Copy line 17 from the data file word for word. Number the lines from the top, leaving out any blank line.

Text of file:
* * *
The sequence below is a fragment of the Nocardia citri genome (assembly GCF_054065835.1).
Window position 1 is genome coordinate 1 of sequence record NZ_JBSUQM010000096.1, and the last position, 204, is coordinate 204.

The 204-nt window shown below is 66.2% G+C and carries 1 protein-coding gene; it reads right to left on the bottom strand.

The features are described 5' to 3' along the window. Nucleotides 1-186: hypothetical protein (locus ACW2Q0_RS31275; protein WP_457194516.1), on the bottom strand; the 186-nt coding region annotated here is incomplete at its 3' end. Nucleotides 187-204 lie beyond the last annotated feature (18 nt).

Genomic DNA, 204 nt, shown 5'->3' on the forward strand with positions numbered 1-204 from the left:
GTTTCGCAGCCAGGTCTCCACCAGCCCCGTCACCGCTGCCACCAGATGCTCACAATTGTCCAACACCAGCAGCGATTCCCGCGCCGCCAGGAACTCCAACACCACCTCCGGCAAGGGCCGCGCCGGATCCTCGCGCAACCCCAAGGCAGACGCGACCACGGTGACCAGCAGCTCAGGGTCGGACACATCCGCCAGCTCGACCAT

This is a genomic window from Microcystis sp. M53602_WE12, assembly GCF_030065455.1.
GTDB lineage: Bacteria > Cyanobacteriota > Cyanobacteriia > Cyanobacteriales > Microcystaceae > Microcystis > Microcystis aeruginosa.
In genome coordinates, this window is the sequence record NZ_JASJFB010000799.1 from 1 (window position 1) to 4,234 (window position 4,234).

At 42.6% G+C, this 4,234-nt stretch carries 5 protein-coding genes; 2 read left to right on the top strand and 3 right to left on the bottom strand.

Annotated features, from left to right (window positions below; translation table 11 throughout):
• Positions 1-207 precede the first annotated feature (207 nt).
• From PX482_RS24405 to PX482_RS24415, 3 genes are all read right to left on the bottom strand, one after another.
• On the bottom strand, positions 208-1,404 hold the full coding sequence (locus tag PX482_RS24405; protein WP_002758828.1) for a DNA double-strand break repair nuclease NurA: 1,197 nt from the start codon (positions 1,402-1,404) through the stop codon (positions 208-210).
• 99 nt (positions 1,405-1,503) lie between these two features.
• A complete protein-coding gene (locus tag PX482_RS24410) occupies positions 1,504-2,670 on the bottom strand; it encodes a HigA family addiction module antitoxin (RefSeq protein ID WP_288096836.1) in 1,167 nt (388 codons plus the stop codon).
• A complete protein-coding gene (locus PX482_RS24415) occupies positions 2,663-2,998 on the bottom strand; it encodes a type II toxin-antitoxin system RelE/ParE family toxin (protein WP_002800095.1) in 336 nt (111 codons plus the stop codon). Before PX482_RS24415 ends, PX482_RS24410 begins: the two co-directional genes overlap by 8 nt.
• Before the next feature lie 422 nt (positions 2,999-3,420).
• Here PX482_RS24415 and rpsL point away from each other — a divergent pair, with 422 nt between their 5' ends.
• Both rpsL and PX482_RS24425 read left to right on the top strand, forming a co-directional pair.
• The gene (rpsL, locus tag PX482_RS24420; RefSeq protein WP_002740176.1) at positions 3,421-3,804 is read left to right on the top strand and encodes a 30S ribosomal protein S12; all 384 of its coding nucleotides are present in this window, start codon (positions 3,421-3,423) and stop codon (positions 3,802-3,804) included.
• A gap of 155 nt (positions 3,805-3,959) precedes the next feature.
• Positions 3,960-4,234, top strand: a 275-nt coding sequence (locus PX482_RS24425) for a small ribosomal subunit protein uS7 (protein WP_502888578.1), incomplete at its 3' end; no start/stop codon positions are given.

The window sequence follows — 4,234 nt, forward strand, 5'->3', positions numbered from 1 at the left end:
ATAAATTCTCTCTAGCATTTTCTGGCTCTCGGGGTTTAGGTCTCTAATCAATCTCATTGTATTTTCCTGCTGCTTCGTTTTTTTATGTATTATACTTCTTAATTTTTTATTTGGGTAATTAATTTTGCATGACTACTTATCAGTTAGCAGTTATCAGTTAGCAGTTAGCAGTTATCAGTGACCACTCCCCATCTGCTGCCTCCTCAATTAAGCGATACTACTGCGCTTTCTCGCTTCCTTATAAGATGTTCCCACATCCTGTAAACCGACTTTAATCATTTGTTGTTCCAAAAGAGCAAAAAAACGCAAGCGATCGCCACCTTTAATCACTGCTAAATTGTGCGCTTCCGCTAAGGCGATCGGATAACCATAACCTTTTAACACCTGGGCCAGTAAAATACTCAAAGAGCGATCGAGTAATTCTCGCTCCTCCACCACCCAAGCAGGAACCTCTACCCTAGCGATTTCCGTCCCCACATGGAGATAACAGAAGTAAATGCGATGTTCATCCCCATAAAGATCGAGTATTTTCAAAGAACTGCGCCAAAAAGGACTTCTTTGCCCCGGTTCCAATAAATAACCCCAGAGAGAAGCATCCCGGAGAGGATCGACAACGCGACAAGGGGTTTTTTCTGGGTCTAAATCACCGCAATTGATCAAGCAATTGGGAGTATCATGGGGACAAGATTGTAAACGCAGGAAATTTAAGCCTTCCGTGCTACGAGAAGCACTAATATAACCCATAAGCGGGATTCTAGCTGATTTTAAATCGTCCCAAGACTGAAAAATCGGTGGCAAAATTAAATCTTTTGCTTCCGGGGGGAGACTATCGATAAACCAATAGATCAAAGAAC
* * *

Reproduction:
• A complete protein-coding gene (locus PX482_RS24415) occupies positions 2,663-2,998 on the bottom strand; it encodes a type II toxin-antitoxin system RelE/ParE family toxin (protein WP_002800095.1) in 336 nt (111 codons plus the stop codon). Before PX482_RS24415 ends, PX482_RS24410 begins: the two co-directional genes overlap by 8 nt.